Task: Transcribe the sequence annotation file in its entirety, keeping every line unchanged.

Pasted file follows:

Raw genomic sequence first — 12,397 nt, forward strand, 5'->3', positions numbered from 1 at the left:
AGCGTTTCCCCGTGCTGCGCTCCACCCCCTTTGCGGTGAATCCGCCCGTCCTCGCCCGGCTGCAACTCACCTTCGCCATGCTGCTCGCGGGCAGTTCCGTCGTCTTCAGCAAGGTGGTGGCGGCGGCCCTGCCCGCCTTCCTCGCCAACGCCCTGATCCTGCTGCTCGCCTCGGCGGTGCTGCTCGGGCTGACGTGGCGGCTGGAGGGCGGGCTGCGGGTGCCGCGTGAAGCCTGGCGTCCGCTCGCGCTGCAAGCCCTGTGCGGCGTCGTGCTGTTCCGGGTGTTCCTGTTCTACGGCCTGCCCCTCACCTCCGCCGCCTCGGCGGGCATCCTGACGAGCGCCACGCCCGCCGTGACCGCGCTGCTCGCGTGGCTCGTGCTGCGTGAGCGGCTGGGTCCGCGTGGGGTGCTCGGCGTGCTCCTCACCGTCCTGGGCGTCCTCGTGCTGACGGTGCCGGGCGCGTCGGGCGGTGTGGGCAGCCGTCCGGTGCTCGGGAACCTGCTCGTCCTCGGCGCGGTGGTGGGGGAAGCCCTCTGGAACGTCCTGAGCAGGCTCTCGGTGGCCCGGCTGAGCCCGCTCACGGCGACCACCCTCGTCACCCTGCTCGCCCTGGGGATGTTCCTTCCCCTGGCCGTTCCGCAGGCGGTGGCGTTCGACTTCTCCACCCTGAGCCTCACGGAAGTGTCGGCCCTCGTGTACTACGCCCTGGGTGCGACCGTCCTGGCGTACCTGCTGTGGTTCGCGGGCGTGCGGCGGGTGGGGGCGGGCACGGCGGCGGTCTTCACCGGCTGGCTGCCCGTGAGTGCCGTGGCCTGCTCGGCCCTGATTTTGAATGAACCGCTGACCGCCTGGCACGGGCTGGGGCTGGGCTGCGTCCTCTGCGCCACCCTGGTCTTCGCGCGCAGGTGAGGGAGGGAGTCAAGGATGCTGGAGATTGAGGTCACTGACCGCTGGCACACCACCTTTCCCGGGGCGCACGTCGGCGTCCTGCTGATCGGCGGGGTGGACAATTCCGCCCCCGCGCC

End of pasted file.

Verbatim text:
Raw genomic sequence first — 12,397 nt, forward strand, 5'->3', positions numbered from 1 at the left:
AGCGTTTCCCCGTGCTGCGCTCCACCCCCTTTGCGGTGAATCCGCCCGTCCTCGCCCGGCTGCAACTCACCTTCGCCATGCTGCTCGCGGGCAGTTCCGTCGTCTTCAGCAAGGTGGTGGCGGCGGCCCTGCCCGCCTTCCTCGCCAACGCCCTGATCCTGCTGCTCGCCTCGGCGGTGCTGCTCGGGCTGACGTGGCGGCTGGAGGGCGGGCTGCGGGTGCCGCGTGAAGCCTGGCGTCCGCTCGCGCTGCAAGCCCTGTGCGGCGTCGTGCTGTTCCGGGTGTTCCTGTTCTACGGCCTGCCCCTCACCTCCGCCGCCTCGGCGGGCATCCTGACGAGCGCCACGCCCGCCGTGACCGCGCTGCTCGCGTGGCTCGTGCTGCGTGAGCGGCTGGGTCCGCGTGGGGTGCTCGGCGTGCTCCTCACCGTCCTGGGCGTCCTCGTGCTGACGGTGCCGGGCGCGTCGGGCGGTGTGGGCAGCCGTCCGGTGCTCGGGAACCTGCTCGTCCTCGGCGCGGTGGTGGGGGAAGCCCTCTGGAACGTCCTGAGCAGGCTCTCGGTGGCCCGGCTGAGCCCGCTCACGGCGACCACCCTCGTCACCCTGCTCGCCCTGGGGATGTTCCTTCCCCTGGCCGTTCCGCAGGCGGTGGCGTTCGACTTCTCCACCCTGAGCCTCACGGAAGTGTCGGCCCTCGTGTACTACGCCCTGGGTGCGACCGTCCTGGCGTACCTGCTGTGGTTCGCGGGCGTGCGGCGGGTGGGGGCGGGCACGGCGGCGGTCTTCACCGGCTGGCTGCCCGTGAGTGCCGTGGCCTGCTCGGCCCTGATTTTGAATGAACCGCTGACCGCCTGGCACGGGCTGGGGCTGGGCTGCGTCCTCTGCGCCACCCTGGTCTTCGCGCGCAGGTGAGGGAGGGAGTCAAGGATGCTGGAGATTGAGGTCACTGACCGCTGGCACACCACCTTTCCCGGGGCGCACGTCGGCGTCCTGCTGATCGGCGGGGTGGACAATTCCGCCCCCGCGCC